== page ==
Wanna hear it? Here it goes.
September 24, 2010 § 6 Comments
This story begins with an ending.
In the end of 2004, I was a broken girl with a stubborn heart and a bruised sense of hope. Around that time, I picked up a little book called Blue Like Jazz and found comfort in stories about Portland, a faraway sort of place for me at the time, and an honest look at spirituality, which wasn’t yet en vogue and certainly outside of how I’d been relating to God thus far. I read every Don Miller book I could find for the next few years and filed their contents away in my mind.
Two years later I found myself in Oregon, in a little house in my parents’ brand new big backyard, and began the slow and painful process of learning how to be alone, how to mourn the life I’d anticipated and face the life I had, how to be content with the woods and a family who loves me and a God who knows my name. I made friends who hadn’t known me as I had been, reworked my relationships, watched and protested as God rewrote my story.
Two years later I found myself in Portland, lonely for a church family, standing in front of a book case with a copy of Blue Like Jazz in my hands, scanning the pages frantically for the name of that church, you know, the one Don Miller talks about, the one with the football player pastor and the new idea of religion. In only hours I found myself seated alone in a high school auditorium, unaware of the significant moment of my body in that chair, my heart in that building, my first day in a new home that I couldn’t yet recognize.
Nearly two years later I found myself at a party, a celebration of the birth of the incomparable Annie Skroski, one of the many amazing people who have become my Imago/Portland family. I’d been to dozens of parties like this one over the last year and a half, full of laughter and costumes and belonging and love. Parties with dancing, and friends, and food, and photo booths.
Since that beautifully orchestrated night, photo booths have been a strange sort of motif in our relationship. For example, here we are on the day we officially became an item:
We’ve been photographed together at weddings, parties, and in numerous arcades and bars and aquariums, squished together in old school booths that take our $5 and hand us a memory.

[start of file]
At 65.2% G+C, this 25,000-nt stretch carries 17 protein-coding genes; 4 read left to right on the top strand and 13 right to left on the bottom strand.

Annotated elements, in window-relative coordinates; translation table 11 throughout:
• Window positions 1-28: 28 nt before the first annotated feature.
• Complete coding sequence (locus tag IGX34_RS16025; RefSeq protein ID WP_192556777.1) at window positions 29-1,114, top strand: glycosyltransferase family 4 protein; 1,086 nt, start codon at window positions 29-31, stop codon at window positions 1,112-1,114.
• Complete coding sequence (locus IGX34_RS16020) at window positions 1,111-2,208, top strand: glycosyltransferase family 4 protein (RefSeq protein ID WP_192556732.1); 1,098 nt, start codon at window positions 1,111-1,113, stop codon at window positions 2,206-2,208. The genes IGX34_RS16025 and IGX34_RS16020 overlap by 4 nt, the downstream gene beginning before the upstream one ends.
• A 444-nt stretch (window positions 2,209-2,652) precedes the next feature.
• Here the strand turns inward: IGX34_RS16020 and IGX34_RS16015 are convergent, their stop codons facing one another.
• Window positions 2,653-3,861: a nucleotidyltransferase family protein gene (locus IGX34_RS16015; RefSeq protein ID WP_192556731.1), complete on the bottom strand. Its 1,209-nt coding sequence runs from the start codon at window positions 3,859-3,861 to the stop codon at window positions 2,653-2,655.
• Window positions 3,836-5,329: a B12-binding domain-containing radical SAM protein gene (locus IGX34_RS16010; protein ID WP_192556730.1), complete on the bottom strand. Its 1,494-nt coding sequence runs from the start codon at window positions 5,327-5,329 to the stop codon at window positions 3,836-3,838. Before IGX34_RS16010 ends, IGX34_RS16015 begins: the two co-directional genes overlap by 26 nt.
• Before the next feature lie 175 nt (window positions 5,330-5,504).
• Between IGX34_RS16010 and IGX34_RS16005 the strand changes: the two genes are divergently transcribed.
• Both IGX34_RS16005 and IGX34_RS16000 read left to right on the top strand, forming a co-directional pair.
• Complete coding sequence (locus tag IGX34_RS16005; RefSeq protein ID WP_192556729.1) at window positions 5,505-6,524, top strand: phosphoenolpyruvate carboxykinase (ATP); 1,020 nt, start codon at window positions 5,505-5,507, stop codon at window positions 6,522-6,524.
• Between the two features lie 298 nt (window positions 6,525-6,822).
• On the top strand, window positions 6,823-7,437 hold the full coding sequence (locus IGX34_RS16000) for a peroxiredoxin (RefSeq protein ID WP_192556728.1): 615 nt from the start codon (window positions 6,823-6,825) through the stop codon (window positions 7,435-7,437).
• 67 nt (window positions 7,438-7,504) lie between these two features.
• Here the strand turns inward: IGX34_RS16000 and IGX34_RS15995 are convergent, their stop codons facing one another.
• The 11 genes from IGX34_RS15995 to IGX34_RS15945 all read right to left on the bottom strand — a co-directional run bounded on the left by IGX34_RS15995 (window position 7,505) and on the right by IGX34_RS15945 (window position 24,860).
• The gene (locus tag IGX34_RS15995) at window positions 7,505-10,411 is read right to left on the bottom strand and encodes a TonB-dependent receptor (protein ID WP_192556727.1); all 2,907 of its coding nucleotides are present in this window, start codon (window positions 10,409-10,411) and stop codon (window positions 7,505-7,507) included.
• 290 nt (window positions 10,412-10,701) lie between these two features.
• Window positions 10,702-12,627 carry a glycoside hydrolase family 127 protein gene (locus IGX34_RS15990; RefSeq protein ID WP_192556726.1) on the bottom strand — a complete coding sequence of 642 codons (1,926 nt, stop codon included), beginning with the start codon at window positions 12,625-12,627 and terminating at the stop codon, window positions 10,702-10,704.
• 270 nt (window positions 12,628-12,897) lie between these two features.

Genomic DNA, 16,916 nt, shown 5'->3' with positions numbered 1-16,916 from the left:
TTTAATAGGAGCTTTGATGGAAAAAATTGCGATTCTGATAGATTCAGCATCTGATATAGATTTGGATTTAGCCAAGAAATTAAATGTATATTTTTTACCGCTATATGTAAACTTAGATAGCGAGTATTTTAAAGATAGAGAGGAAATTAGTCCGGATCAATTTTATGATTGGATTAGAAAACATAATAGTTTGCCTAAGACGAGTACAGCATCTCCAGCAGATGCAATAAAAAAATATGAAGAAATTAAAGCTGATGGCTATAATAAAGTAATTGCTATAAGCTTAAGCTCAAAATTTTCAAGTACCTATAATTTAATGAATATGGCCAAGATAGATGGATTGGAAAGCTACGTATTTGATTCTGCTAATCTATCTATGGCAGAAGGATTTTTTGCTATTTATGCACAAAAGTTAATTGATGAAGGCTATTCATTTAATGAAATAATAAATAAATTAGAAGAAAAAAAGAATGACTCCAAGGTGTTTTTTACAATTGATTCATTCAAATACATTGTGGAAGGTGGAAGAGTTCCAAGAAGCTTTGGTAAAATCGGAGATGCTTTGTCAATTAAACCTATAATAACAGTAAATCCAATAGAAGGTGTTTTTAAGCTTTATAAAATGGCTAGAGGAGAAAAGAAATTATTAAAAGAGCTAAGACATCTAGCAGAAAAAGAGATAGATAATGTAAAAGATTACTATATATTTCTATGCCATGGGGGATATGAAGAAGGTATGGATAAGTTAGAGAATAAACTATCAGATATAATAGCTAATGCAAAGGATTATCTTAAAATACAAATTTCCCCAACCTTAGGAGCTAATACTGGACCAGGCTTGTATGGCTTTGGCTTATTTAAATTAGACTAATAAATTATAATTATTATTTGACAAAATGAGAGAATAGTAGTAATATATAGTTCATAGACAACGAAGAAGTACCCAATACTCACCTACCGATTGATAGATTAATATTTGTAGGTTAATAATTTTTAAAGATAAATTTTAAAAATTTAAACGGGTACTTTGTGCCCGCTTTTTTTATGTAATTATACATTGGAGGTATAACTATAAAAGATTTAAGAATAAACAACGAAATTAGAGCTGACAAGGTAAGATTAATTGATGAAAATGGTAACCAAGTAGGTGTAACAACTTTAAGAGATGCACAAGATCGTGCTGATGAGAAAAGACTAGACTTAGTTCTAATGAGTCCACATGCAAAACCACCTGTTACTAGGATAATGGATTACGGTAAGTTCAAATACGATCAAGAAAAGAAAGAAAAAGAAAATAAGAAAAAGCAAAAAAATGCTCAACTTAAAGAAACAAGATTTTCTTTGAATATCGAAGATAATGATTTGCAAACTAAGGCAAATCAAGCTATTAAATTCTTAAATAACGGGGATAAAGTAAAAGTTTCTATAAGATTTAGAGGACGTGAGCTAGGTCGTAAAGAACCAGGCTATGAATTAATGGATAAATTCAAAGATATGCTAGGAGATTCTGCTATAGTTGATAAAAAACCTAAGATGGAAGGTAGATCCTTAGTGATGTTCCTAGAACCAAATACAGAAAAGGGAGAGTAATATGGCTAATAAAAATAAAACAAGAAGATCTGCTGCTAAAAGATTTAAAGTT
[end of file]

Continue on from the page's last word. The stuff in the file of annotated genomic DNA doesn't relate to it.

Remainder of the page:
More importantly, I’ve been loved gracefully, wholly, and unrelentingly by the most amazing, generous, and intelligent man. He has never allowed me to hide, never let me feel less than beautiful, and invited me into every corner of his life, his space, his time. He has given me an extraordinary gift – the privilege to love and be loved in a way that acknowledges God, respects the journey, and inspires me to be a better follower, to love more, to give more, to open up.
Last Friday I uncovered my eyes and found myself in a photo booth that Favorite had set up in his house. And, after a bit of goofy photo taking, Favorite found himself down on one knee.
Oh, you’d like to see? Well, go figure, I have pictures:
This story ends with a beginning. Five months from now, I will stand in front of friends and family with the man I’ve chosen who so wonderfully has also chosen me, and we will be married by our cherished friend Tony, who was once only a beat poet in a book that brought me to my new family, and is now someone I call friend and share a table with every Sunday night. If God is in the details, and you know I believe He is, He is most certainly in that one.
What I would say to you is this: This story you’re in, I’m in, we’re in, is a symphony. It’s so much bigger than all of us, the plan is so much greater than we can fathom, and the pieces come together in ways we can’t begin to imagine. The miracle will come, grace is yours to accept, God wants to bless you. Watch for the tiny patterns, the echoes of amazing love. You’ll find them. You’ll feel them. God takes broken edges and marries them like puzzle pieces. Hold on. Stay in. Wait for the miracle. And when it comes, and it will come, try to take a few pictures.